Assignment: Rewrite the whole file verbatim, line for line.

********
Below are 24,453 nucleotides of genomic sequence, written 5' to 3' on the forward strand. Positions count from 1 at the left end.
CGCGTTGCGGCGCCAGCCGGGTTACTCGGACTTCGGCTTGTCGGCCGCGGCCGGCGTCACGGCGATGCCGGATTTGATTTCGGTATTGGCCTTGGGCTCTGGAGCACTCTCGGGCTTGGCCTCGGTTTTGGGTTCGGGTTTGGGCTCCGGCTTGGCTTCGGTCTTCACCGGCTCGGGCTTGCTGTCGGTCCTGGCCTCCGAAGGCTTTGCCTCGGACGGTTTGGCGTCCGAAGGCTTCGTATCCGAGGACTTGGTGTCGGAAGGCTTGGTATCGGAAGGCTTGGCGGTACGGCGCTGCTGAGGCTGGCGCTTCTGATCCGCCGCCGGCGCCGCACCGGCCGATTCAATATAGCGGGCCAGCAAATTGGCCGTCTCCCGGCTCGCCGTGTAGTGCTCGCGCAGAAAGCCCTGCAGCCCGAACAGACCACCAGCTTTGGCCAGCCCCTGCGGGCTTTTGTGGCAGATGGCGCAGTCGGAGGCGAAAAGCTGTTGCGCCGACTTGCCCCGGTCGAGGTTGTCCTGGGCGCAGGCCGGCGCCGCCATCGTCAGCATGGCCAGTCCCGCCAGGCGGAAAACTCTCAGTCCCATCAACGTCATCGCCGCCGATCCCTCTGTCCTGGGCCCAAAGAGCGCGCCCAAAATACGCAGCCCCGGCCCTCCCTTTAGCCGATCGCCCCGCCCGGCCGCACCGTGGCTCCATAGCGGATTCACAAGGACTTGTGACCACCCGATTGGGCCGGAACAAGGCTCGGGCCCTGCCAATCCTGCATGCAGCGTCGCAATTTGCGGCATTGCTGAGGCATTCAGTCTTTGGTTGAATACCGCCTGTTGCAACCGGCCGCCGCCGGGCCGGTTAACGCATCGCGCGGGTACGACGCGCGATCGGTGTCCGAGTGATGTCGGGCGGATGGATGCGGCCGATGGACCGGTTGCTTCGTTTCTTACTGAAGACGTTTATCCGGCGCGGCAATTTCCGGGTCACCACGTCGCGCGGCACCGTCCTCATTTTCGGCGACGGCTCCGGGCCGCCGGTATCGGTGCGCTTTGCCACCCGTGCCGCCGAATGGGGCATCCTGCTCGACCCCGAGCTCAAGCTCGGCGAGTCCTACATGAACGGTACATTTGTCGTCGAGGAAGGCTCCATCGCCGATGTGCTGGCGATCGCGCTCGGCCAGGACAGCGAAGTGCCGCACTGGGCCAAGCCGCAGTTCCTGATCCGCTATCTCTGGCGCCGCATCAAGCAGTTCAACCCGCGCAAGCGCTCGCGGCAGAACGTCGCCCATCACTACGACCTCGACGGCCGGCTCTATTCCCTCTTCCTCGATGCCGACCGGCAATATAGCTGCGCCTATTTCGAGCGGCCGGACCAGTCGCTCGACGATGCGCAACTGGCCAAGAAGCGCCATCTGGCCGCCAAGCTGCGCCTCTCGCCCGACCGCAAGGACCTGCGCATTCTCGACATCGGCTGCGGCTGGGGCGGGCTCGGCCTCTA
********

Below are 24,453 nucleotides of genomic sequence, written 5' to 3' on the forward strand. Positions count from 1 at the left end.
CGCGTTGCGGCGCCAGCCGGGTTACTCGGACTTCGGCTTGTCGGCCGCGGCCGGCGTCACGGCGATGCCGGATTTGATTTCGGTATTGGCCTTGGGCTCTGGAGCACTCTCGGGCTTGGCCTCGGTTTTGGGTTCGGGTTTGGGCTCCGGCTTGGCTTCGGTCTTCACCGGCTCGGGCTTGCTGTCGGTCCTGGCCTCCGAAGGCTTTGCCTCGGACGGTTTGGCGTCCGAAGGCTTCGTATCCGAGGACTTGGTGTCGGAAGGCTTGGTATCGGAAGGCTTGGCGGTACGGCGCTGCTGAGGCTGGCGCTTCTGATCCGCCGCCGGCGCCGCACCGGCCGATTCAATATAGCGGGCCAGCAAATTGGCCGTCTCCCGGCTCGCCGTGTAGTGCTCGCGCAGAAAGCCCTGCAGCCCGAACAGACCACCAGCTTTGGCCAGCCCCTGCGGGCTTTTGTGGCAGATGGCGCAGTCGGAGGCGAAAAGCTGTTGCGCCGACTTGCCCCGGTCGAGGTTGTCCTGGGCGCAGGCCGGCGCCGCCATCGTCAGCATGGCCAGTCCCGCCAGGCGGAAAACTCTCAGTCCCATCAACGTCATCGCCGCCGATCCCTCTGTCCTGGGCCCAAAGAGCGCGCCCAAAATACGCAGCCCCGGCCCTCCCTTTAGCCGATCGCCCCGCCCGGCCGCACCGTGGCTCCATAGCGGATTCACAAGGACTTGTGACCACCCGATTGGGCCGGAACAAGGCTCGGGCCCTGCCAATCCTGCATGCAGCGTCGCAATTTGCGGCATTGCTGAGGCATTCAGTCTTTGGTTGAATACCGCCTGTTGCAACCGGCCGCCGCCGGGCCGGTTAACGCATCGCGCGGGTACGACGCGCGATCGGTGTCCGAGTGATGTCGGGCGGATGGATGCGGCCGATGGACCGGTTGCTTCGTTTCTTACTGAAGACGTTTATCCGGCGCGGCAATTTCCGGGTCACCACGTCGCGCGGCACCGTCCTCATTTTCGGCGACGGCTCCGGGCCGCCGGTATCGGTGCGCTTTGCCACCCGTGCCGCCGAATGGGGCATCCTGCTCGACCCCGAGCTCAAGCTCGGCGAGTCCTACATGAACGGTACATTTGTCGTCGAGGAAGGCTCCATCGCCGATGTGCTGGCGATCGCGCTCGGCCAGGACAGCGAAGTGCCGCACTGGGCCAAGCCGCAGTTCCTGATCCGCTATCTCTGGCGCCGCATCAAGCAGTTCAACCCGCGCAAGCGCTCGCGGCAGAACGTCGCCCATCACTACGACCTCGACGGCCGGCTCTATTCCCTCTTCCTCGATGCCGACCGGCAATATAGCTGCGCCTATTTCGAGCGGCCGGACCAGTCGCTCGACGATGCGCAACTGGCCAAGAAGCGCCATCTGGCCGCCAAGCTGCGCCTCTCGCCCGACCGCAAGGACCTGCGCATTCTCGACATCGGCTGCGGCTGGGGCGGGCTCGGCCTCTA